French painting given new life at Lightner Museum

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By ELIZABETH GRAHAM

One need not travel to Paris, New York or London to see world-class art. St. Augustine’s Lightner Museum has plenty of pieces on display. On display are such treasures as a Russian malachite urn first exhibited in London’s Crystal Palace Exhibition of 1851; a grand escritoire commissioned circa 1806 by the King of Holland Louis Bonaparte; and a grand clock cast by Pierre Phillippe Thomire similar to one housed in Buckingham Palace. One remarkable piece in Lightner’s original collection is a large scene known as “The Temptation,” — or by its French title “La Tentation” — which features a monk, cloaked in darkness, being seduced by the temptations of a worldly life.

Such a theme was common throughout centuries of artistic renderings for another painting in the collection, “The Temptation of St. Hilarion” by Octave Tassaert has much the same imagery and symbolism.

“La Tentation,” painted by French artist Jules-Arsène Garnier (1847–1889) in 1879, is a large oil-on-canvas piece that originally graced the halls of Parisian salons where artists were invited to exhibit their works. Garnier defined his role as a great artist in 1869 when he received his first such invitation.

Despite his fame as an artist of the Academic school. little is known about what happened to “La Tentation” or how it arrived in the U.S.

It is probable that “La Tentation” was acquired by an American collector. Though the identity of the buyer is unknown.

The painting was eventually exhibited at the Ohio Theater before being purchased by Otto Lightner in 1928 when the theater was renovated to reflect the Art-Deco style.

Once in Lightner’s possession, the painting continued to be displayed through the 1950s until it was eventually put in storage. There the piece remained until the museum’s current director, Robert W. Harper, believed it deserved to be restored so it could be seen by another generation of art lovers.

The desire to exhibit Garnier’s work presented a unique set of challenges for the museum, not least of which was attempting to resurrect the history of the painting.

Armed with his knowledge of art history, Harper believed he knew where to begin his search.

“I always felt due to its size it must have been created for Paris Salon,” Harper says. “And the impetus for doing more research on the provenance of the painting was when Lightner Museum Board Chairman David Drysdale and his wife CeCe kindly offered to pay for the restoration.”

Using academic archives on the Internet, Harper eventually located a review of the painting by a “rather prudish American lady who was highly critical of the use of the nude figure,” he says, “however, she gave a favorable review to the artist’s other work being exhibited at the same time. At this point, I felt positive this work was created for the salon in 1879. Further, I also came across the original catalog now a part of the Getty Archives in Los Angeles. There in the program was a full page illustration of our painting!” Now Harper could be confident in the painting’s origins, as well as how illustrious a piece it actually is.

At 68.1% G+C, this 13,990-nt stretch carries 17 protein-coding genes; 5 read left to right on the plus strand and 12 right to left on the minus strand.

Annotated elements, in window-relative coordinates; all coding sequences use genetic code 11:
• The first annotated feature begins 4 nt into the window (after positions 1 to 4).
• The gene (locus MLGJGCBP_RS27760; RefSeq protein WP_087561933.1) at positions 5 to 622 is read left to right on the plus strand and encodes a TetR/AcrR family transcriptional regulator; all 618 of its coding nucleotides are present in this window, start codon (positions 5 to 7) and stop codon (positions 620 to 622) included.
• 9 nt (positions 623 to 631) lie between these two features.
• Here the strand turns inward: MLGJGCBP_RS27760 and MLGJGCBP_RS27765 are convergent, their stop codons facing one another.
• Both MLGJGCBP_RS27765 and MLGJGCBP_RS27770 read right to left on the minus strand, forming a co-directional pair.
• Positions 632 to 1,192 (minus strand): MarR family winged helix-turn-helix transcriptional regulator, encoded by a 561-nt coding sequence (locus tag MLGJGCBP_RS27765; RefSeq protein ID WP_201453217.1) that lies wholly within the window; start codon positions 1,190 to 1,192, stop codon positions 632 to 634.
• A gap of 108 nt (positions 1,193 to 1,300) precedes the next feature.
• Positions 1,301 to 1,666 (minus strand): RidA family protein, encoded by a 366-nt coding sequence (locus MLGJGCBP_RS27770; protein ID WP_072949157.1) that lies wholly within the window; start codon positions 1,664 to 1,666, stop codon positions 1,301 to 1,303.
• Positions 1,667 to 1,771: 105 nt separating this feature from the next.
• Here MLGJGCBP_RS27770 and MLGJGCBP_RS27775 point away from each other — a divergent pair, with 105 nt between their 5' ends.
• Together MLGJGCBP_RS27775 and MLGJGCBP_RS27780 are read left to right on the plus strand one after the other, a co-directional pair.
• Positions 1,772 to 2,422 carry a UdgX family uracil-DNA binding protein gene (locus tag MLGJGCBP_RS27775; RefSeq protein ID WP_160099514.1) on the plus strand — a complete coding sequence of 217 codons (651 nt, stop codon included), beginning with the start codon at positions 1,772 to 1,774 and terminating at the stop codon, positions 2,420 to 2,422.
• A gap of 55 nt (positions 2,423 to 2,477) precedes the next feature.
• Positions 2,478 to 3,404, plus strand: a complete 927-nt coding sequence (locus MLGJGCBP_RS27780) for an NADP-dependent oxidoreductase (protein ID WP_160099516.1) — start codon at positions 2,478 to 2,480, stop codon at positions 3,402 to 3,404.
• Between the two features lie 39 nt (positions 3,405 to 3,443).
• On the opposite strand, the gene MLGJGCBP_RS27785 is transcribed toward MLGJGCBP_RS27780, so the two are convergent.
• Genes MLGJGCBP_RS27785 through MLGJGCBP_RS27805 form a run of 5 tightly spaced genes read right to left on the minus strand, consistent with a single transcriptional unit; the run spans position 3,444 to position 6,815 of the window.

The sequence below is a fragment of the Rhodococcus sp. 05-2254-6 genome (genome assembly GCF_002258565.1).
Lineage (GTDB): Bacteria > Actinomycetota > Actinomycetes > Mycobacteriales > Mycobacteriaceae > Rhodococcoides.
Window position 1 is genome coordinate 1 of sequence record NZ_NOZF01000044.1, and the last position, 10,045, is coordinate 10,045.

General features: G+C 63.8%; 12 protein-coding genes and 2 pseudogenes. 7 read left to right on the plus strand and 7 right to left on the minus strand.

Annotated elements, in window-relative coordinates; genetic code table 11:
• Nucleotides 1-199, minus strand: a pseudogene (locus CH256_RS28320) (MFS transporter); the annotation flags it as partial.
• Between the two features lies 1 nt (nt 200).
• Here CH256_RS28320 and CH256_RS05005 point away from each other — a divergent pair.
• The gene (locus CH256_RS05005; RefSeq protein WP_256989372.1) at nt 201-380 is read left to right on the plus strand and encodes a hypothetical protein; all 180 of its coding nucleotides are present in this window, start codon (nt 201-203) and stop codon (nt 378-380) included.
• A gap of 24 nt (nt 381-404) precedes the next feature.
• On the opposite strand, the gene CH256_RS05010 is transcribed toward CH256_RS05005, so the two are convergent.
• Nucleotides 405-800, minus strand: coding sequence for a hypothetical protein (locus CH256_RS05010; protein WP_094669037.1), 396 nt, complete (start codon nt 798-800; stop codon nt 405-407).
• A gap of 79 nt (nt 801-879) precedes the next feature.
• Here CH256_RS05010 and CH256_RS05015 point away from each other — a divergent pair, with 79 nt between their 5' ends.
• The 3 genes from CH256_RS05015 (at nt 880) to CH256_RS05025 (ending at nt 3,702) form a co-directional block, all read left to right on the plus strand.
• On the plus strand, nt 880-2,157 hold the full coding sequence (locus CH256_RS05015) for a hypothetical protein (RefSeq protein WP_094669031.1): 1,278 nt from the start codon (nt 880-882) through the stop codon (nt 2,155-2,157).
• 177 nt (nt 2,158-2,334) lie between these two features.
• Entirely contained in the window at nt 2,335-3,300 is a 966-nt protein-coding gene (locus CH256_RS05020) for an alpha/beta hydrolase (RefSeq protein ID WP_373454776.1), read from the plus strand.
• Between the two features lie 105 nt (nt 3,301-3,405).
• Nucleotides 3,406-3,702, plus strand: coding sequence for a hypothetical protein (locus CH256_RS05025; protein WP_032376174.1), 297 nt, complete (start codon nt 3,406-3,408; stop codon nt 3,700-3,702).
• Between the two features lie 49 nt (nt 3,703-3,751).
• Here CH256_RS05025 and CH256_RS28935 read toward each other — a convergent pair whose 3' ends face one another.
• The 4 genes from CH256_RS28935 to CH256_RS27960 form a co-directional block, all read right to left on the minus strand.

Knowing its important place in the history of the art world only further spurred the desire to have it restored after decades of wear and tear. However, the painting bore the signs of rough handling, termite damage and an earlier botched restoration attempt.

While Harper was working to trace the painting’s origins, James Swope, a Fine Art Conservationist from West Palm Beach, was taking on the restoration.

Swope combined old-world craft, modern knowledge and a little chemistry to work through the many layers of dirt that had accumulated over the years without damaging the original oils. The original canvas was also riddled with holes that needed to be patched.

“There was nothing unusual about the project,” Swope says, “It was just a huge piece of art and had extensive damage that required repair. It was a real pleasure to work on because of its transformation from a dirty and tattered piece to its unveiling as a beautiful example of French academic realism.”

“La Tentation” now hangs in the Grand Ballroom Gallery of the museum where Harper hopes visitors will look beyond the nude figures to understand its true artistic value.

“The strength of the work is the artist’s exceptional sense of drawing, his variety of surface effects and his use of color. And though the painting is strictly done in the academic tradition (one that favors the Classical proportions) as far as the figures go, the background is more loosely rendered suggesting a beginning influence of the Impressionist movement that would soon follow,” he says.

Other works by Garnier can now be found in the City of Paris Museum of Fine Arts, le musée des beaux-arts de Dijon, and le musée de l’Histoire de France in Versailles.

This collaborative effort to restore and further preserve “La Tentation” now affords visitors of the Lightner Museum the opportunity to view this painting in much the same way as those exclusive guests in Paris in 1879 had.